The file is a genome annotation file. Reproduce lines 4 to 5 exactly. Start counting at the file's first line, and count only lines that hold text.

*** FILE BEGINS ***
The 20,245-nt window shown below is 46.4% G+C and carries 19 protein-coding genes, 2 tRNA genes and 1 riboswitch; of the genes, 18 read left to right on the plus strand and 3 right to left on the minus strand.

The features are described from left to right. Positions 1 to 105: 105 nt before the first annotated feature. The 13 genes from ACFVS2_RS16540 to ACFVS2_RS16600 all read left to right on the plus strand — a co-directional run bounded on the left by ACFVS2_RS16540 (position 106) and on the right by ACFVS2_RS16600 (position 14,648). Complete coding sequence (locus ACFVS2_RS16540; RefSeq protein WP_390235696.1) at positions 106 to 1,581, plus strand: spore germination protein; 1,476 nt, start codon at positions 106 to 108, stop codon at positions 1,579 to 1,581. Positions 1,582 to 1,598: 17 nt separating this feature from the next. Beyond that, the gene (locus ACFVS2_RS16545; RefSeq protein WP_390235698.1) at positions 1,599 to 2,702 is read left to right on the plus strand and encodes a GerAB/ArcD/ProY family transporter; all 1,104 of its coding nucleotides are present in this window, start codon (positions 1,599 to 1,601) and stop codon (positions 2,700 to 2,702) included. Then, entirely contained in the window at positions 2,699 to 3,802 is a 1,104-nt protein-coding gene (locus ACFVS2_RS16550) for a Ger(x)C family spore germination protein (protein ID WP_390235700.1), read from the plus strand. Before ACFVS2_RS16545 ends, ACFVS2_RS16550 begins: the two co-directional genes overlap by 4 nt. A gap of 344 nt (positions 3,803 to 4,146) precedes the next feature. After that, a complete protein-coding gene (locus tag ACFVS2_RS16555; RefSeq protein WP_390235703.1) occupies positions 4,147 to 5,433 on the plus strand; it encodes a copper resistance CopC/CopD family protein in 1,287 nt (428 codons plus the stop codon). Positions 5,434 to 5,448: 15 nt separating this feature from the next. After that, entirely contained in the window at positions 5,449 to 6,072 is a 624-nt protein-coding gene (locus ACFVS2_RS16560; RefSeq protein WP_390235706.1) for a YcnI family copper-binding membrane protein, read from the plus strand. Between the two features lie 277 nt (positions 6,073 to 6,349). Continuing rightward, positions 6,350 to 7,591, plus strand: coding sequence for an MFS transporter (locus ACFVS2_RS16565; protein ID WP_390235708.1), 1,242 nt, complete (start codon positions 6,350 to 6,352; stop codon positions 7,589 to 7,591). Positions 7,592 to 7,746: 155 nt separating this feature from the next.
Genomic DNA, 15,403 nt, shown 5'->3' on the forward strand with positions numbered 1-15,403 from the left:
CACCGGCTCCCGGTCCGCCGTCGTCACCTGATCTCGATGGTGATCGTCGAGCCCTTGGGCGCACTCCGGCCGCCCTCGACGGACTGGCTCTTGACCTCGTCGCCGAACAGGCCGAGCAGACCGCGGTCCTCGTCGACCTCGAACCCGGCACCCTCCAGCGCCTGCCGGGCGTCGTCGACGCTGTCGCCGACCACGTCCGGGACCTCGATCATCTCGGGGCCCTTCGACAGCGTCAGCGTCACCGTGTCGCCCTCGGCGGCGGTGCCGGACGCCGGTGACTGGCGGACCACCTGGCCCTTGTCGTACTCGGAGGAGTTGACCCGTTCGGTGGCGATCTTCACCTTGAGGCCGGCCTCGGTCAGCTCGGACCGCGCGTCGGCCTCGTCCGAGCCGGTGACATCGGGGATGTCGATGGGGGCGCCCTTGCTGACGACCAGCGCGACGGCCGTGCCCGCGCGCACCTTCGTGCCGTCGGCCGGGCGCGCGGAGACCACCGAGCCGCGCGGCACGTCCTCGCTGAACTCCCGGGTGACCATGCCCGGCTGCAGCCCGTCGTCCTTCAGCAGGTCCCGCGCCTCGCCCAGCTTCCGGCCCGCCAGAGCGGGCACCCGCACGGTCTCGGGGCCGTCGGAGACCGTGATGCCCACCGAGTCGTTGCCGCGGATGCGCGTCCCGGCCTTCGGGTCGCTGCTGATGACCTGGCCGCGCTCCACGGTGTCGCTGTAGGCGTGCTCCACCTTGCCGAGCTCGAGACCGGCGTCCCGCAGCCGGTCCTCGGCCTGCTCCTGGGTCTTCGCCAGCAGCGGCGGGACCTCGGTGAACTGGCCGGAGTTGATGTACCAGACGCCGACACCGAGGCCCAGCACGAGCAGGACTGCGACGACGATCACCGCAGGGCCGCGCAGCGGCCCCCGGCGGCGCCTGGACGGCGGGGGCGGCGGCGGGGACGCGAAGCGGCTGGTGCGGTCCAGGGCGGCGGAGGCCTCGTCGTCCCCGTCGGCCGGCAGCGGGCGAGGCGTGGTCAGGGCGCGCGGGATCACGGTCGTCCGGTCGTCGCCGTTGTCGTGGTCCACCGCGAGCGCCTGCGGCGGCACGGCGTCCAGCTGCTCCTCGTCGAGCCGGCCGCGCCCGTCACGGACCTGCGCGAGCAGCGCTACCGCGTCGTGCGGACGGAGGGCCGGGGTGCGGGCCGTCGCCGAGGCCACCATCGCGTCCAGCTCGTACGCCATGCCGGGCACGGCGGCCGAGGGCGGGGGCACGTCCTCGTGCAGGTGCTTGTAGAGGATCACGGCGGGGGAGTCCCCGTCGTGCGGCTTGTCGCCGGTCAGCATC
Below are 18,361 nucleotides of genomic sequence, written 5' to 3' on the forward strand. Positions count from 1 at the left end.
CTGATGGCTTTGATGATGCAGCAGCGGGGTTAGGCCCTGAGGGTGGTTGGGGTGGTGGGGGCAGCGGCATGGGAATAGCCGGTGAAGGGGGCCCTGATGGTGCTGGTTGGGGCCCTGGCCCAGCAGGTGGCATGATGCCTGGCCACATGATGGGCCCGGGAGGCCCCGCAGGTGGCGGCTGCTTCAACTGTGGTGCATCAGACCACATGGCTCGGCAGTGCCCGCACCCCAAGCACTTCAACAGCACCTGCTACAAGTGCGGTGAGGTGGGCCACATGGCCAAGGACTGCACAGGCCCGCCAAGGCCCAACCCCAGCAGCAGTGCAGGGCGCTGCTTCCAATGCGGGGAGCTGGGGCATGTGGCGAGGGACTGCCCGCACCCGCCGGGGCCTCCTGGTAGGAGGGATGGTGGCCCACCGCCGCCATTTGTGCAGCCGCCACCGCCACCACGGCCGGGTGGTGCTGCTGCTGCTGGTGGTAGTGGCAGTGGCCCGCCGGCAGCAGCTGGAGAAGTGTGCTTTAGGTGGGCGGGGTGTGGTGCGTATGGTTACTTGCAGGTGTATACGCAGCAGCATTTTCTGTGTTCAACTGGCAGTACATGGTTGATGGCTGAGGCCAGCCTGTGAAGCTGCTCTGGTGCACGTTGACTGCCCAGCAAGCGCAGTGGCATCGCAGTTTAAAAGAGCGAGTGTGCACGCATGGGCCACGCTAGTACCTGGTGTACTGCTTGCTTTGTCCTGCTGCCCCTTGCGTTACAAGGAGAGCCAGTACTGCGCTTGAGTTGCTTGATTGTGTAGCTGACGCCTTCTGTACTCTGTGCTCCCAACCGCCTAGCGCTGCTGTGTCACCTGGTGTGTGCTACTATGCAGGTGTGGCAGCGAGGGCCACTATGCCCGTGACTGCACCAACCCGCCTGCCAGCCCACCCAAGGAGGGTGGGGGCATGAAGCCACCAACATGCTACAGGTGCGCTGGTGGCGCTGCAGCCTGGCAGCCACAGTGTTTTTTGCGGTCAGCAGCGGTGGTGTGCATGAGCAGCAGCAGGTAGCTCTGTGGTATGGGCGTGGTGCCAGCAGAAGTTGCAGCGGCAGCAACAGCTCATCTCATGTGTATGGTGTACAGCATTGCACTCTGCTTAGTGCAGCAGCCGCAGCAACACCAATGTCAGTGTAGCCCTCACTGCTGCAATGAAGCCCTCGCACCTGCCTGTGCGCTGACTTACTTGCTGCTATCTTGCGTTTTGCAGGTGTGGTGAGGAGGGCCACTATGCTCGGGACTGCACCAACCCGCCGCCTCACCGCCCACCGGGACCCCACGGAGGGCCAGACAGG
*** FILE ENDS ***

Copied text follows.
CACCGGCTCCCGGTCCGCCGTCGTCACCTGATCTCGATGGTGATCGTCGAGCCCTTGGGCGCACTCCGGCCGCCCTCGACGGACTGGCTCTTGACCTCGTCGCCGAACAGGCCGAGCAGACCGCGGTCCTCGTCGACCTCGAACCCGGCACCCTCCAGCGCCTGCCGGGCGTCGTCGACGCTGTCGCCGACCACGTCCGGGACCTCGATCATCTCGGGGCCCTTCGACAGCGTCAGCGTCACCGTGTCGCCCTCGGCGGCGGTGCCGGACGCCGGTGACTGGCGGACCACCTGGCCCTTGTCGTACTCGGAGGAGTTGACCCGTTCGGTGGCGATCTTCACCTTGAGGCCGGCCTCGGTCAGCTCGGACCGCGCGTCGGCCTCGTCCGAGCCGGTGACATCGGGGATGTCGATGGGGGCGCCCTTGCTGACGACCAGCGCGACGGCCGTGCCCGCGCGCACCTTCGTGCCGTCGGCCGGGCGCGCGGAGACCACCGAGCCGCGCGGCACGTCCTCGCTGAACTCCCGGGTGACCATGCCCGGCTGCAGCCCGTCGTCCTTCAGCAGGTCCCGCGCCTCGCCCAGCTTCCGGCCCGCCAGAGCGGGCACCCGCACGGTCTCGGGGCCGTCGGAGACCGTGATGCCCACCGAGTCGTTGCCGCGGATGCGCGTCCCGGCCTTCGGGTCGCTGCTGATGACCTGGCCGCGCTCCACGGTGTCGCTGTAGGCGTGCTCCACCTTGCCGAGCTCGAGACCGGCGTCCCGCAGCCGGTCCTCGGCCTGCTCCTGGGTCTTCGCCAGCAGCGGCGGGACCTCGGTGAACTGGCCGGAGTTGATGTACCAGACGCCGACACCGAGGCCCAGCACGAGCAGGACTGCGACGACGATCACCGCAGGGCCGCGCAGCGGCCCCCGGCGGCGCCTGGACGGCGGGGGCGGCGGCGGGGACGCGAAGCGGCTGGTGCGGTCCAGGGCGGCGGAGGCCTCGTCGTCCCCGTCGGCCGGCAGCGGGCGAGGCGTGGTCAGGGCGCGCGGGATCACGGTCGTCCGGTCGTCGCCGTTGTCGTGGTCCACCGCGAGCGCCTGCGGCGGCACGGCGTCCAGCTGCTCCTCGTCGAGCCGGCCGCGCCCGTCACGGACCTGCGCGAGCAGCGCTACCGCGTCGTGCGGACGGAGGGCCGGGGTGCGGGCCGTCGCCGAGGCCACCATCGCGTCCAGCTCGTACGCCATGCCGGGCACGGCGGCCGAGGGCGGGGGCACGTCCTCGTGCAGGTGCTTGTAGAGGATCACGGCGGGGGAGTCCCCGTCGTGCGGCTTGTCGCCGGTCAGCATC
Below are 18,361 nucleotides of genomic sequence, written 5' to 3' on the forward strand. Positions count from 1 at the left end.